Trump’s Travel Ban: On Track? or Off The Rails?

by: The Knowledge Group

December 05, 2017


A three-judge panel of the U.S. Circuit Court of Appeals gave the Trump administration partial clearance to block a judge’s ruling that put the much-debated travel ban on hold. The Trump administration’s request was granted on a temporary basis. The court ruled the government can halt entry of those from half a dozen Muslim-majority nations who have no substantial connection to the United States.

The travel ban was initially announced in late September. It replaced two prior versions that federal courts impeded. The Trump administration appealed, arguing the latest travel ban is different from prior orders in terms of substance as well as process. It was also argued the travel ban was established for national security purposes and objectives for foreign affairs rather than religious discrimination. The appeals court ruling from a week ago meant the travel ban was strictly applicable to those from Syria, Iran, Libya, Chad, Somalia and Yemen who lacked connections to the United States. Such connections are defined as a family member or an entity in the United States like a college or resettlement agency in which the relationship is formal and can be documented.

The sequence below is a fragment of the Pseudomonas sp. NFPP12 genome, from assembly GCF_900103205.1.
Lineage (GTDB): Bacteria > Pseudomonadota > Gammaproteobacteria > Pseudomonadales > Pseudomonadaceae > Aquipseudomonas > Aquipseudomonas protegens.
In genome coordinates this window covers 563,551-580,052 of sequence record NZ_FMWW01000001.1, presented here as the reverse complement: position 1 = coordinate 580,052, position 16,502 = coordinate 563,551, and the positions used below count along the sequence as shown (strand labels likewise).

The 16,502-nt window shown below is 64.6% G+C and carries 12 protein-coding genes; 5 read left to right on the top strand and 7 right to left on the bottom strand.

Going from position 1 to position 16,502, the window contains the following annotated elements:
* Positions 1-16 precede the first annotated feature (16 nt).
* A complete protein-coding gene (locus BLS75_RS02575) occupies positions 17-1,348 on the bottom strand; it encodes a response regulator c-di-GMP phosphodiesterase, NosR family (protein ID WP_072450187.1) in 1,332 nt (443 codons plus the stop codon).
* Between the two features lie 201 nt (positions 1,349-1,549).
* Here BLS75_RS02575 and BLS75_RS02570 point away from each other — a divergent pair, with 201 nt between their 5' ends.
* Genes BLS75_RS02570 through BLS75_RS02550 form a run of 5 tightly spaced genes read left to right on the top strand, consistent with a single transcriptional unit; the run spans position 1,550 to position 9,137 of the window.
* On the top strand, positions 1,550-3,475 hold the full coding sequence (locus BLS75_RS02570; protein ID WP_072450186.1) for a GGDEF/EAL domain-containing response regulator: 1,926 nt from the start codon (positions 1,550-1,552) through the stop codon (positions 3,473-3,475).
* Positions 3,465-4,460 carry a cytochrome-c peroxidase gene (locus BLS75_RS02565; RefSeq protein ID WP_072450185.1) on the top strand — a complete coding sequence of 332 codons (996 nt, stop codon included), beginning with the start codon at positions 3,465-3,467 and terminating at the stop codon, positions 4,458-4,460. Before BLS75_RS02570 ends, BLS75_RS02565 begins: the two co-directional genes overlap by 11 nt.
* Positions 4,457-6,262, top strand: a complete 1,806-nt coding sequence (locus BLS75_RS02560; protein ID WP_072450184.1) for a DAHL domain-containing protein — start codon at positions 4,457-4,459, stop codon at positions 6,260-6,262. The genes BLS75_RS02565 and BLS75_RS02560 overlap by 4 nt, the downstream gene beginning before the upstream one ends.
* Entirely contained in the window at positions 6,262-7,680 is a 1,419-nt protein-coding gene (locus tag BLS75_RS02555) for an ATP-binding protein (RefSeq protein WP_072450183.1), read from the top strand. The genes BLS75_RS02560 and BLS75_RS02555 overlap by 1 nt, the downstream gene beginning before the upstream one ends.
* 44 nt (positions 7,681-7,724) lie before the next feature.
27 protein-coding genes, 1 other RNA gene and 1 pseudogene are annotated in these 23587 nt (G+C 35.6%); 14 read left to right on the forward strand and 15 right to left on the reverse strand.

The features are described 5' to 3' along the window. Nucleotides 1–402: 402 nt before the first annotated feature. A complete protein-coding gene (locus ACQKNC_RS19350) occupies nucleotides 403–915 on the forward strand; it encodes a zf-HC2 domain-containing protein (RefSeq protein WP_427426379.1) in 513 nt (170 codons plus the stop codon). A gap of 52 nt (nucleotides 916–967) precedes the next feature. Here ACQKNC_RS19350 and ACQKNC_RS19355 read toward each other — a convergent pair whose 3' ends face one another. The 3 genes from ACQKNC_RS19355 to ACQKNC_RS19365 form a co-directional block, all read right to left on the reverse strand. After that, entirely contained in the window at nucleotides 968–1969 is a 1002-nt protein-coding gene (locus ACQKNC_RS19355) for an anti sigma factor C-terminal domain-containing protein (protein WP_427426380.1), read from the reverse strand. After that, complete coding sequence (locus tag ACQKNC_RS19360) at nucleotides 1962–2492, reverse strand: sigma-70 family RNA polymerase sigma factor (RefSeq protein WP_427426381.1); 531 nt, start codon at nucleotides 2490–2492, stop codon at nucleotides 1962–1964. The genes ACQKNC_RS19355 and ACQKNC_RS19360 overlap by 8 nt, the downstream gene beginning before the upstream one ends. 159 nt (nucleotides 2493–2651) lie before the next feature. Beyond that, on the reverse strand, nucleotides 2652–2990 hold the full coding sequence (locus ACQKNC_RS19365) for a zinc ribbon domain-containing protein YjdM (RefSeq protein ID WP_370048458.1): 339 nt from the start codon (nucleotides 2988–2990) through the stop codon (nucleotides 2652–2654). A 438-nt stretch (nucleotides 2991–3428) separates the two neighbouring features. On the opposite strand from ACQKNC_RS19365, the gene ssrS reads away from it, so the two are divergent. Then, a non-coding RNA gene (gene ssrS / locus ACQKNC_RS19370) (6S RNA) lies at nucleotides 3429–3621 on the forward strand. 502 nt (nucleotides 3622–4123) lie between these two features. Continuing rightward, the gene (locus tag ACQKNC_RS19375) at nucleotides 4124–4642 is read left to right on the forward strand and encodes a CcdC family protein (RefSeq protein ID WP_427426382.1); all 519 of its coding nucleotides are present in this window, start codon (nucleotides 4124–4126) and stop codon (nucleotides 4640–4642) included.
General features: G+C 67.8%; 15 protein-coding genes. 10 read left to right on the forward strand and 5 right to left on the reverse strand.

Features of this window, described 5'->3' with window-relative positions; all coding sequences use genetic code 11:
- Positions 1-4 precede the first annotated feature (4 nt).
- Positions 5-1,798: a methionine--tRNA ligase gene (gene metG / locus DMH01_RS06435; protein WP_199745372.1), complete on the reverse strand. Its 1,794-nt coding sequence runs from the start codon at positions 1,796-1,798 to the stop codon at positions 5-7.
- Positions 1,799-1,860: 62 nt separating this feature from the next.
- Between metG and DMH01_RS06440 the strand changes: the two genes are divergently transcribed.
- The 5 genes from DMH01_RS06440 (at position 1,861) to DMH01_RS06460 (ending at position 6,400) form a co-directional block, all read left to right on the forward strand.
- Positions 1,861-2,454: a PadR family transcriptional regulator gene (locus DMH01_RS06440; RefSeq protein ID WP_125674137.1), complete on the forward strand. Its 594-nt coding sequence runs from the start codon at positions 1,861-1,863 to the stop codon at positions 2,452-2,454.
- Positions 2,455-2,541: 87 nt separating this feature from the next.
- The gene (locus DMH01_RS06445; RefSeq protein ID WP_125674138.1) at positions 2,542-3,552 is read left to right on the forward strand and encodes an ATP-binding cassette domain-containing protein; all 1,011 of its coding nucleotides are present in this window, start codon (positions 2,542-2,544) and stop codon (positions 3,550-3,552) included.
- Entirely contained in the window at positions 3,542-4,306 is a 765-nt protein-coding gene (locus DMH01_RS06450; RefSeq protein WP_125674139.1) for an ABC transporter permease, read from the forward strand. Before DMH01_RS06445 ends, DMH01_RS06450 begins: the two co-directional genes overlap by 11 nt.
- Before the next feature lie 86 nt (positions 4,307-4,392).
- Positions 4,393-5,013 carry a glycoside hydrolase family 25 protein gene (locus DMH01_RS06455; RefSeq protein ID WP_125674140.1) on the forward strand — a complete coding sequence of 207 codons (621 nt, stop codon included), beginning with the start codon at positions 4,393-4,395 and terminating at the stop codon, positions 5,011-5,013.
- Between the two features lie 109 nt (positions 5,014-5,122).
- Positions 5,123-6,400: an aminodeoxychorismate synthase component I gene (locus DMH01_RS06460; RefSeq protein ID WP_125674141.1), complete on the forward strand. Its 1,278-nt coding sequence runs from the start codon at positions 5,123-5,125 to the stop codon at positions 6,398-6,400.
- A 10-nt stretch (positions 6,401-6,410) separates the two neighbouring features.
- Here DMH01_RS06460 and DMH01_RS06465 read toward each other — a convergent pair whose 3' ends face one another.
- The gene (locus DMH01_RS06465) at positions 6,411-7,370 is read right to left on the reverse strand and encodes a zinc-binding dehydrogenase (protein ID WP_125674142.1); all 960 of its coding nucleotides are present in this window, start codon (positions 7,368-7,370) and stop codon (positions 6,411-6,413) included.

It is interesting to note Hawaii, a state that sued to stop the travel restrictions, argued the federal government’s immigration laws do not provide Trump with the authority to impose those laws on the nations noted above. Hawaii’s lawsuit did not address Trump administration restrictions toward those hailing from two additional nations listed in the travel ban: Venezuela and North Korea.

President Trump is adamant the travel ban is necessary to safeguard the United States from terrorist attacks by religious militants. In fact, when campaigning for the office, Trump guaranteed a full and complete shutdown of Muslims traveling to the United States. Those against the ban argue it is nothing more than a ban on Muslims that is in violation of the United States Constitution as it allegedly discriminates according to religion.

Stay updated with the latest in the legal field whilst earning CLE and CPE credits by viewing our webcasts, be sure to view our extensive library by clicking here.